• Longer Description – On the other hand, the description line is throwing away its extra characters, space that could have been used for a call to action (Maybelline’s CTA in the third ad is awesome) or to repeat the keyword (“BB Cream”) in the text again. Remember, when the search query appears in your ad, it appears in bold face, so your ad stands out more.
 

Big-Brand PPC Ad #4: ULINE

 

Bad PPC Ads

ULINE is one of the top PPC spenders in the business and industrial category, spending over $35 million a year on AdWords advertising. Are they making the most of that big PPC budget?

What I Like:

 

………… <crickets> …………
I don’t like much about this ad. Let’s get to what I don’t like.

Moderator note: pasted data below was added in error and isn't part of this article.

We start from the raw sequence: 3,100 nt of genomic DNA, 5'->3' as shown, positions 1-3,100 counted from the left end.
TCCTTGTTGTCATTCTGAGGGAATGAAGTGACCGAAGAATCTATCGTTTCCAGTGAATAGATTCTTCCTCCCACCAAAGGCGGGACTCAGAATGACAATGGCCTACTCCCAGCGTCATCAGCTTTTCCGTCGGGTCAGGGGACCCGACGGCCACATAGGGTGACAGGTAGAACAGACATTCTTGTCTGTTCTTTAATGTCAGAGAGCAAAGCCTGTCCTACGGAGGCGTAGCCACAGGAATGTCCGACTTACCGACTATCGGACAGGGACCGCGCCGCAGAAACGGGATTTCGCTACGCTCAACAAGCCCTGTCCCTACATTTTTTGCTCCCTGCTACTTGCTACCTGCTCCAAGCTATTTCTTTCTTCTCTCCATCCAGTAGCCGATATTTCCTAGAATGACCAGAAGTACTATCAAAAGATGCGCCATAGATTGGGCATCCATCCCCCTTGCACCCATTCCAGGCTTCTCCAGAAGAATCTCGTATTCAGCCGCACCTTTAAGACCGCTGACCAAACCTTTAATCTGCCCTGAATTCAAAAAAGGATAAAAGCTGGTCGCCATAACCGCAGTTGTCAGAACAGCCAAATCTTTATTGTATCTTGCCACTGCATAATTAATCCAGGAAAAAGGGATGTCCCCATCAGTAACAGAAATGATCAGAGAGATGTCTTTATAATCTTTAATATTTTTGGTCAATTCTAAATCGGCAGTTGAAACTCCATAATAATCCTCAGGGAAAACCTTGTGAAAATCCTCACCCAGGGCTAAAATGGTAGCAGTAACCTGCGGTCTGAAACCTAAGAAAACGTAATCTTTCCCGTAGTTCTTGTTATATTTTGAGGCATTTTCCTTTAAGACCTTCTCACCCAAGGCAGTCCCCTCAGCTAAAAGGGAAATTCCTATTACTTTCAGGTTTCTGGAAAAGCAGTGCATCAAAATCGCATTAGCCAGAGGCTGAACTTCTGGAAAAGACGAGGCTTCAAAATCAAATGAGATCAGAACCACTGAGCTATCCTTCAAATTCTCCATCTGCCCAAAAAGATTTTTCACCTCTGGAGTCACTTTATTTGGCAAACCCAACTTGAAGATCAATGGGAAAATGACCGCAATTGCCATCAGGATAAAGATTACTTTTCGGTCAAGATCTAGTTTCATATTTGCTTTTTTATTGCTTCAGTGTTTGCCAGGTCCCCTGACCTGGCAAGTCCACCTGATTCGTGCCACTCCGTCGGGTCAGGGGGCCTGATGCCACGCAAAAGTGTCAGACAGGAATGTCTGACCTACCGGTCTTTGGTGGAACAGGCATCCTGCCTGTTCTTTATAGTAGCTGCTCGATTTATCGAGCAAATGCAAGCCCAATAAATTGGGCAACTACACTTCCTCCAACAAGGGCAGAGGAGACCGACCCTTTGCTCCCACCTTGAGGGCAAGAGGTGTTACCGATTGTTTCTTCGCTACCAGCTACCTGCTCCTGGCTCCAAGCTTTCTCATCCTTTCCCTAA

What I’d Change/Test:

 

  • Better Keyword Matching – It looks like they’re broad-matching on “labels,” but they’re not using dynamic keyword insertion (DKI), so the word “printing” doesn’t actually appear in the ad – not a great intent match. The ad is all about designing and customizing labels, not printing them. They should be keeping a better watch over their search query report and building out more targeted ad groups.
  • More Benefits – The only benefit here is “Over 27,500 Products” – which, some might argue, is actually a shortcoming. Who wants to search through nearly 30,000 products? Paradox of choice, anyone? Sounds like a waste of time. Compare this to the other two ads, which offer lots of information on price and specific details about label sizes and other information that would help the searcher make a decision.
  • Ad Extensions – ULINE’s ad doesn’t make use of any extensions at all. Can we get a sitelink up in this piece?